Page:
Table of Contents
Journal of Oral Diseases
Volume 2013 (2013), Article ID 383746, 6 pages
http://dx.doi.org/10.1155/2013/383746
Research Article

Effect of Scaling and Root Planing on Detection of Tannerella forsythia in Chronic Periodontitis

1Department of Oral Pathology and Microbiology, Saraswati Dhanwantari Dental College and Hospital, Pathri Road, NH 222, Parbhani, Maharashtra 431401, India
2Department of Oral Pathology and Microbiology, Datta Meghe Institute of Medical Sciences, Sharad Pawar Dental College, Sawangi, Wardha 442001, India
3Department of Dentistry, Government Medical College, Latur 413512, India
4Department of Pediatric and Preventive Dentistry, Maitri Dental College, Durg 491001, India

Received 29 August 2013; Revised 6 November 2013; Accepted 28 November 2013

Academic Editor: Atsutoshi Yoshimura

Copyright © 2013 Ritesh B. Wadhwani et al. This is an open access article distributed under the Creative Commons Attribution License, which permits unrestricted use, distribution, and reproduction in any medium, provided the original work is properly cited.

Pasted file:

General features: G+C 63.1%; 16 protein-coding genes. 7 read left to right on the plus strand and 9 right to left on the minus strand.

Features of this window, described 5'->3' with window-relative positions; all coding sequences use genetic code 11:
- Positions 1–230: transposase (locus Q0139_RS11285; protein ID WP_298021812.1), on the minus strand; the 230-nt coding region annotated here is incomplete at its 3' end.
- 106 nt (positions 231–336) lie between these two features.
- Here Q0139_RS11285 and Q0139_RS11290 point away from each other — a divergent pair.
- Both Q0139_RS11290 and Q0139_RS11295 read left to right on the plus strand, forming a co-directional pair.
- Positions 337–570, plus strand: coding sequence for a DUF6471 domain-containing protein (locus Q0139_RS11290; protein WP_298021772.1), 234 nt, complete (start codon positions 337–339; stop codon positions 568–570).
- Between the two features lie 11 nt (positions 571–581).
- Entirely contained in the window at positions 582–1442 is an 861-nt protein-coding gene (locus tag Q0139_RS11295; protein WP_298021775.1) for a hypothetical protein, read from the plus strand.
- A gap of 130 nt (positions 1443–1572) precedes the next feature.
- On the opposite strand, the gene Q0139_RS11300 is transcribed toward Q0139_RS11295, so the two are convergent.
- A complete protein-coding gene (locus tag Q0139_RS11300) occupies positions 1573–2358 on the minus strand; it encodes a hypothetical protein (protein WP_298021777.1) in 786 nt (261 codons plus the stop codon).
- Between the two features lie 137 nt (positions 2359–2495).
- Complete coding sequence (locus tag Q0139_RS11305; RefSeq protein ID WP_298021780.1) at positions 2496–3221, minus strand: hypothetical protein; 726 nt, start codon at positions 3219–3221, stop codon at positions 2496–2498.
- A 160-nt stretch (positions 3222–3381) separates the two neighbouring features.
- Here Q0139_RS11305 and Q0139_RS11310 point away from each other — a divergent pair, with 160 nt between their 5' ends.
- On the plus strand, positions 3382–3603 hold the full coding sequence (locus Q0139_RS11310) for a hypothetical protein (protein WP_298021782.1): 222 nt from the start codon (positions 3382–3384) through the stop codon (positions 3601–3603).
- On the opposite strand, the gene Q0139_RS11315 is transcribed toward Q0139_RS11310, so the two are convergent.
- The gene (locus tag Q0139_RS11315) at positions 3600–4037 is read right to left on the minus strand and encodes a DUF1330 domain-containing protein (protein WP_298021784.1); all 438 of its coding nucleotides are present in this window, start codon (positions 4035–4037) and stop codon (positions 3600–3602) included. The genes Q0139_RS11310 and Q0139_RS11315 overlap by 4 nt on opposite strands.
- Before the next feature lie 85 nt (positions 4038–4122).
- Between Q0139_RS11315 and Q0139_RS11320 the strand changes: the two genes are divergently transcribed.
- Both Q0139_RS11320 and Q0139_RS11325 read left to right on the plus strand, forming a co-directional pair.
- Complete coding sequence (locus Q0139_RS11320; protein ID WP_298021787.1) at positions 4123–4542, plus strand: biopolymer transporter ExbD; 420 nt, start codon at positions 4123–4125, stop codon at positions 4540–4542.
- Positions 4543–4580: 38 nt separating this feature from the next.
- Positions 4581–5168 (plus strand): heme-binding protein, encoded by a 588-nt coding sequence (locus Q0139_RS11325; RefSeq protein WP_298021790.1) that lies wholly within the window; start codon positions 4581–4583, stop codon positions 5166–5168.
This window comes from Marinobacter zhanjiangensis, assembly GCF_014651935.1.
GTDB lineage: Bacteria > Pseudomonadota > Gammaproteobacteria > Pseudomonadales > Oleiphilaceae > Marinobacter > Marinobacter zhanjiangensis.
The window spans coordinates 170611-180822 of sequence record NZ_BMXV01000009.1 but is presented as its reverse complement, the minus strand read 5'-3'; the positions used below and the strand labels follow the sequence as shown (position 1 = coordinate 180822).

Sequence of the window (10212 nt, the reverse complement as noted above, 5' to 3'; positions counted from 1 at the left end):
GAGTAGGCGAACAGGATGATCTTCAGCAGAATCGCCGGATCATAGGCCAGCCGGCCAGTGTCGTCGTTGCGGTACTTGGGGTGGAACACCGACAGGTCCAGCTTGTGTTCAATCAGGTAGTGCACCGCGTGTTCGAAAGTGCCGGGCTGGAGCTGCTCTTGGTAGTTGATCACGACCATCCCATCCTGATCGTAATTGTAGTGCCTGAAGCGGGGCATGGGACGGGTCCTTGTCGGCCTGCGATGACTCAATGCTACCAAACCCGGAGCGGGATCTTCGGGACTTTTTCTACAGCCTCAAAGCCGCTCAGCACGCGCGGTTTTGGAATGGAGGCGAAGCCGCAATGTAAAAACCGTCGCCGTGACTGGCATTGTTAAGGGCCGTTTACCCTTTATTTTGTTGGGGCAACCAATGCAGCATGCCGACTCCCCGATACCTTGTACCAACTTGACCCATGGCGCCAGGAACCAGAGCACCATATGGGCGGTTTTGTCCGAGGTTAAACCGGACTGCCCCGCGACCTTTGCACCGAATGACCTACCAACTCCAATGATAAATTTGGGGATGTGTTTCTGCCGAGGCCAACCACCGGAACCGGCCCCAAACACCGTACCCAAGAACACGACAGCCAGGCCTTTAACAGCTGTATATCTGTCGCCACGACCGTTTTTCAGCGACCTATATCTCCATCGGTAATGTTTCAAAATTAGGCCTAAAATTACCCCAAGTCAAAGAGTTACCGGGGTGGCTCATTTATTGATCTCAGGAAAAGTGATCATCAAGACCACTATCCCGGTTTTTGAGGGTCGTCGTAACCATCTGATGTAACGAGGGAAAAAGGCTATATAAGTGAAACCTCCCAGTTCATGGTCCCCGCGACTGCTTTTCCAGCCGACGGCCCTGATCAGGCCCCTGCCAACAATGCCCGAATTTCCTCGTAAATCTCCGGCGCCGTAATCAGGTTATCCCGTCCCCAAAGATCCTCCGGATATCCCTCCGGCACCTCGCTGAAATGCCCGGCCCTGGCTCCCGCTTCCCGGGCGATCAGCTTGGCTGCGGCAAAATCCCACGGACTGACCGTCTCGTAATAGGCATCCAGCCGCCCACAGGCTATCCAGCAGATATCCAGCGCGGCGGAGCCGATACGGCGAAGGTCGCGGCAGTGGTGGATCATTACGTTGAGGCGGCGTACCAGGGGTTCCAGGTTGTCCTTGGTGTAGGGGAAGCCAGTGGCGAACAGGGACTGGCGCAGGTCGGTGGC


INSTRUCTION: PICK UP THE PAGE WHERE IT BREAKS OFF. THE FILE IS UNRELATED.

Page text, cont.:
Abstract

Aim. This study was aimed to determine the prevalence of Tannerella forsythia in subgingival plaque samples of chronic periodontitis patients having different level of periodontal destruction and to assess the effect of scaling and root planing (SRP) on prevalence of T. forsythia. Materials and Methods. Study included 3 groups: group 1 were healthy individuals, group 2 had periodontitis with probing depth ≤ 5 mm, and group 3 had periodontitis with probing depth > 5 mm. Subjects in groups 2 and 3 exhibited both healthy and diseased periodontal sites. Prevalence of T. forsythia was determined using polymerase chain reaction. Subjects in groups 2 and 3 received SRP and were reevaluated three months after SRP. Results. T. forsythia was not detected in group 1. It was found in diseased sites in 40% and 73.33% of patients from groups 2 and 3, respectively. It was also found in healthy sites in 6.67% and 13.33% of patients from groups 2 and 3, respectively. The detection frequency of T. forsythia after SRP was 6.67% and 13.33% in groups 2 and 3, respectively. Conclusion. The results indicate a possible association between periodontal disease and presence of T. forsythia. Also, the detection frequency of T. forsythia was reduced after SRP.